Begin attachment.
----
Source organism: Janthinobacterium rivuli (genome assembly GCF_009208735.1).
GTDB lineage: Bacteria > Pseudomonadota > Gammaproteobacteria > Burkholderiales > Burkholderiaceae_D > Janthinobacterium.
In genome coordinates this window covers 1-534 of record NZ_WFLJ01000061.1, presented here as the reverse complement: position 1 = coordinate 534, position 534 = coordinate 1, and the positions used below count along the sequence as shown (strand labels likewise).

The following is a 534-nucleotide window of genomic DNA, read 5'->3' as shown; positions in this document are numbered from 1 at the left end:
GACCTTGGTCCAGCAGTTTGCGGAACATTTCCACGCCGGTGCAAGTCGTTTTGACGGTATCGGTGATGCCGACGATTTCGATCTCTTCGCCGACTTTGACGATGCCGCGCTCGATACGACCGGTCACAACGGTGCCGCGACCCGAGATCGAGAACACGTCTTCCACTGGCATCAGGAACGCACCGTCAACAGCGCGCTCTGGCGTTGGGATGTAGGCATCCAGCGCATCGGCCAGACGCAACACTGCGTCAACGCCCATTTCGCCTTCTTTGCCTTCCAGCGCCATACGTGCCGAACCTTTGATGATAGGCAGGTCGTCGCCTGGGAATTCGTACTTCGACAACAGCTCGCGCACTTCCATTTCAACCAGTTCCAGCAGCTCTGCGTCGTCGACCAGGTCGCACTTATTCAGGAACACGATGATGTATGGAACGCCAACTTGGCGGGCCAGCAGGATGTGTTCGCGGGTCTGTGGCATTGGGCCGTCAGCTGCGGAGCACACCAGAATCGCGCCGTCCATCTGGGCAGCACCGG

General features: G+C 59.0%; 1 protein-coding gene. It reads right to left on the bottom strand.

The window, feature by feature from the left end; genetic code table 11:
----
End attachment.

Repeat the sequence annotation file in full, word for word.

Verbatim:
Source organism: Janthinobacterium rivuli (genome assembly GCF_009208735.1).
GTDB lineage: Bacteria > Pseudomonadota > Gammaproteobacteria > Burkholderiales > Burkholderiaceae_D > Janthinobacterium.
In genome coordinates this window covers 1-534 of record NZ_WFLJ01000061.1, presented here as the reverse complement: position 1 = coordinate 534, position 534 = coordinate 1, and the positions used below count along the sequence as shown (strand labels likewise).

The following is a 534-nucleotide window of genomic DNA, read 5'->3' as shown; positions in this document are numbered from 1 at the left end:
GACCTTGGTCCAGCAGTTTGCGGAACATTTCCACGCCGGTGCAAGTCGTTTTGACGGTATCGGTGATGCCGACGATTTCGATCTCTTCGCCGACTTTGACGATGCCGCGCTCGATACGACCGGTCACAACGGTGCCGCGACCCGAGATCGAGAACACGTCTTCCACTGGCATCAGGAACGCACCGTCAACAGCGCGCTCTGGCGTTGGGATGTAGGCATCCAGCGCATCGGCCAGACGCAACACTGCGTCAACGCCCATTTCGCCTTCTTTGCCTTCCAGCGCCATACGTGCCGAACCTTTGATGATAGGCAGGTCGTCGCCTGGGAATTCGTACTTCGACAACAGCTCGCGCACTTCCATTTCAACCAGTTCCAGCAGCTCTGCGTCGTCGACCAGGTCGCACTTATTCAGGAACACGATGATGTATGGAACGCCAACTTGGCGGGCCAGCAGGATGTGTTCGCGGGTCTGTGGCATTGGGCCGTCAGCTGCGGAGCACACCAGAATCGCGCCGTCCATCTGGGCAGCACCGG

General features: G+C 59.0%; 1 protein-coding gene. It reads right to left on the bottom strand.

The window, feature by feature from the left end; genetic code table 11: